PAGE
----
But where did the concept come from? The first cited U.S. legal use of it appears to be one of the foundational Supreme Court cases, which ultimately led to passage of the Eleventh Amendment, states:
Sentiments and expressions of this inaccurate kind prevail in our common, even in our convivial, language. Is a toast asked? ‘The United States,‘ instead of the ‘People of the United States,‘ is the toast given. This is not politically correct. The toast is meant to present to view the first great object in the Union: It presents only the second: It presents only the artificial person, instead of the natural persons, who spoke it into existence.
Chisholm v. Georgia, 2 U.S. 419, 462, 1 L. Ed. 440 (1793) (emphasis added). This doesn’t seem to apply to the modern concept of what it means to be politically correct. The fact that the case draws a distinction between the artificial person (in this case, the United States of America) and the natural persons who make up the nation. That's concept that has application in the business law world, to be sure.
The phrase “politically correct” appears in 259 cases per a search on Westlaw, and the phrase took 191 years off after Chisholm v. Georgia. The phrase resurfaced in 1984, with a use that seems to combine the more modern usage with the 1793 use. Am. Postal Workers Union v. U.S. Postal Serv., 595 F. Supp. 1352, 1362 (D.D.C. 1984), aff'd in part, vacated in part sub nom. Am. Postal Workers Union, AFL-CIO v. U.S. Postal Serv., 764 F.2d 858 (D.C. Cir. 1985) (stating that a union “could find out what party a worker is affiliated with and, if not ‘politically correct,’ exert pressure on the worker to change).
In 1991, the phrase comes into more common usage, and we see a particularly modern spin in a Minnesota appeals court dissent in a case upholding a trespassing conviction against abortion protestors:
Both the issues of war and abortion produce a deep split in America's fabric. Oftentime an ugly split. Although it is not pretty, at least it proves that Americans feel strongly on both sides of the issue. Courts do not determine whether anti-war protests are more “politically correct” than abortion protests. It is not up to courts to pass judgment on the “worthiness” of appellants' cause. Trespass is a crime. This is a criminal case. I do not bother my head with whether appellants should protest against “X” (because I disagree with “X”) but not protest against “Y” (because I agree with “Y”). As criminal defendants, appellants are entitled to certain constitutional rights. We do not differentiate between “good” defendants and “bad” defendants. We treat all the same.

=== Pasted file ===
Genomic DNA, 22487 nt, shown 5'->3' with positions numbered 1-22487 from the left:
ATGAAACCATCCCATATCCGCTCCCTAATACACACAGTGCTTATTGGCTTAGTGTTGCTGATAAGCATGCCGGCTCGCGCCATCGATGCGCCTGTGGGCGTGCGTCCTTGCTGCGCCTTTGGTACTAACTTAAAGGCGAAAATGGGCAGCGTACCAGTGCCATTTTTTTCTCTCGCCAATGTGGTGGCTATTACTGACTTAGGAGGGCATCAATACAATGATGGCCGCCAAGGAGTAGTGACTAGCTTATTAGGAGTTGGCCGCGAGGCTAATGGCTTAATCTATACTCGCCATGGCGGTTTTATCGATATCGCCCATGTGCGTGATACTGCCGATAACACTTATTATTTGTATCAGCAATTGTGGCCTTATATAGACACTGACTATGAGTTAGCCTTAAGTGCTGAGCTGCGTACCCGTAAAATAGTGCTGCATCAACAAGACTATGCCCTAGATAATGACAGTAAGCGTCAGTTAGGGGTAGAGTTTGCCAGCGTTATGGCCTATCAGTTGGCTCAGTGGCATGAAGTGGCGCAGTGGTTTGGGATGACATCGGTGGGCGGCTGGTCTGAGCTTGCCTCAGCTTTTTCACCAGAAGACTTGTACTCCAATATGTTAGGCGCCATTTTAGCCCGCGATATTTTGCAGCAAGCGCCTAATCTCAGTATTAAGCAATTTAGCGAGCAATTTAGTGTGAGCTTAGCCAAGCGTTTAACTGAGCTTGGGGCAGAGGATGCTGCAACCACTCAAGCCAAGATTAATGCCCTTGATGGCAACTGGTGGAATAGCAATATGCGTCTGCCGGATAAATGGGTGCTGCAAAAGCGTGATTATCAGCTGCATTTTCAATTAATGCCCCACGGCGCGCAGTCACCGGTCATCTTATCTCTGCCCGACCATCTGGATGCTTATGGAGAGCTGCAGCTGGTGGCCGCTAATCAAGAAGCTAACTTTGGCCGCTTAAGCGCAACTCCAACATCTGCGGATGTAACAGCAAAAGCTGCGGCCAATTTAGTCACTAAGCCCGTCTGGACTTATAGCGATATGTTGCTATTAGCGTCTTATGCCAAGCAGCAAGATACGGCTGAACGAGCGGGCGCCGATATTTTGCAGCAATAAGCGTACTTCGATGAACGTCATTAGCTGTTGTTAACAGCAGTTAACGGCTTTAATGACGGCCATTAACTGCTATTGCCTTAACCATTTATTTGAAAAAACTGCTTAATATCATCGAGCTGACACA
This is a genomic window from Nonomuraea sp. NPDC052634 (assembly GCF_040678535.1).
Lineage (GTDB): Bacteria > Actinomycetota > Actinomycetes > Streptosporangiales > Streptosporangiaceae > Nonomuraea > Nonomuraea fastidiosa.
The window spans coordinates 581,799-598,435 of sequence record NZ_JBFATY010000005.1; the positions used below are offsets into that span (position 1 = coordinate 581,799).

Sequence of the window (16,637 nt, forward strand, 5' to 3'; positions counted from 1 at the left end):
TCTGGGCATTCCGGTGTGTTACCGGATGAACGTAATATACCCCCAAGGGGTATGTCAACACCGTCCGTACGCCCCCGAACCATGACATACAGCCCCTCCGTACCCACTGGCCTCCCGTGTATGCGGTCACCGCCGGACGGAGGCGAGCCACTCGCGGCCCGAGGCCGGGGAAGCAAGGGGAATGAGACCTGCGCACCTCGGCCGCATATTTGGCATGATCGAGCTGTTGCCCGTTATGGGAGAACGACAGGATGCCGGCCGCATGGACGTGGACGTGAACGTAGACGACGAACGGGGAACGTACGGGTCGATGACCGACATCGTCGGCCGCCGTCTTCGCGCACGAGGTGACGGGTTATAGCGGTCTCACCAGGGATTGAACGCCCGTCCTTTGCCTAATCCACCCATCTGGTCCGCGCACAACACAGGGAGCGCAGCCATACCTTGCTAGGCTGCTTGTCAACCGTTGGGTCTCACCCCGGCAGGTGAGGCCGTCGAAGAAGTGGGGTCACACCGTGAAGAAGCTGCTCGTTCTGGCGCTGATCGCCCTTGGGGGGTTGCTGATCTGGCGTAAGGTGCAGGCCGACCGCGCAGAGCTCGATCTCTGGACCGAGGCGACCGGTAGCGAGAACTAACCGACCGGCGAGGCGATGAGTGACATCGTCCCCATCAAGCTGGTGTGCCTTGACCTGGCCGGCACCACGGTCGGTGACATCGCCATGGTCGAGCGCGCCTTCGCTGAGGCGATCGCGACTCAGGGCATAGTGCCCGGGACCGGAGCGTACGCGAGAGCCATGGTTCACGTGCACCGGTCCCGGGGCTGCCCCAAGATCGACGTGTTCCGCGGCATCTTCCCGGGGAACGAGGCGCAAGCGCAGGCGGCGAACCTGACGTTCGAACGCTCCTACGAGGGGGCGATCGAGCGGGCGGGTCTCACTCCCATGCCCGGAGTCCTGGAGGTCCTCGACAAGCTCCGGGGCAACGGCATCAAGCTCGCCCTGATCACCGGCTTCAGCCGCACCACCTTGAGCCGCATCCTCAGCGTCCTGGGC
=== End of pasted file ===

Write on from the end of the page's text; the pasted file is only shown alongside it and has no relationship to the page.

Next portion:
State v. Rein, 477 N.W.2d 716, 723 (Minn. Ct. App. 1991) (Randall, J., dissenting).
From a legal perspective, this 1991 case is a jumping off point for modern legal usages of the PC concept. The idea almost always connotes something negative. Take, for example, the most recent case in which a judge used the phrase as part of the opinion (there are more recent cases in which the court quotes others using the phrase). Here, again is a dissent, this time a Fourth Circuit case upholding a District Court order allowing a transgender student to use their restroom of choice:
Somehow, all of this is lost in the current Administration's service of the politically correct acceptance of gender identification as the meaning of “sex”—indeed, even when the statutory text of Title IX provides no basis for the position.
G.G. v. Gloucester Cty. Sch. Bd., 824 F.3d 450, 452 (4th Cir. 2016) (Niemeyer, J., dissenting), cert. granted in part Gloucester Cty. Sch. Bd. v. G.G. ex rel. Grimm, 137 S. Ct. 369 (2016).
I find it interesting that my quick search (admittedly not exhaustive), only revealed the term being used by courts in dissents. As such, when in the majority, the label is deemed unnecessary, even in discussing a counterargument. Is is just a matter of time, or is it more that the majority is deciding not to take a victory lap when on the winning side?
That's the quick look at the legal landscape of political correctness. Does it lead us anywhere? I don't know. At a minimum, I think we should try not to offend others when we can avoid it. And if we do offend others, apologize and try to move forward.
Beyond that, I have to get back grading. So far, not one person has called an "LLC" a "limited liability corporation." Doing so would be decidedly un-PC.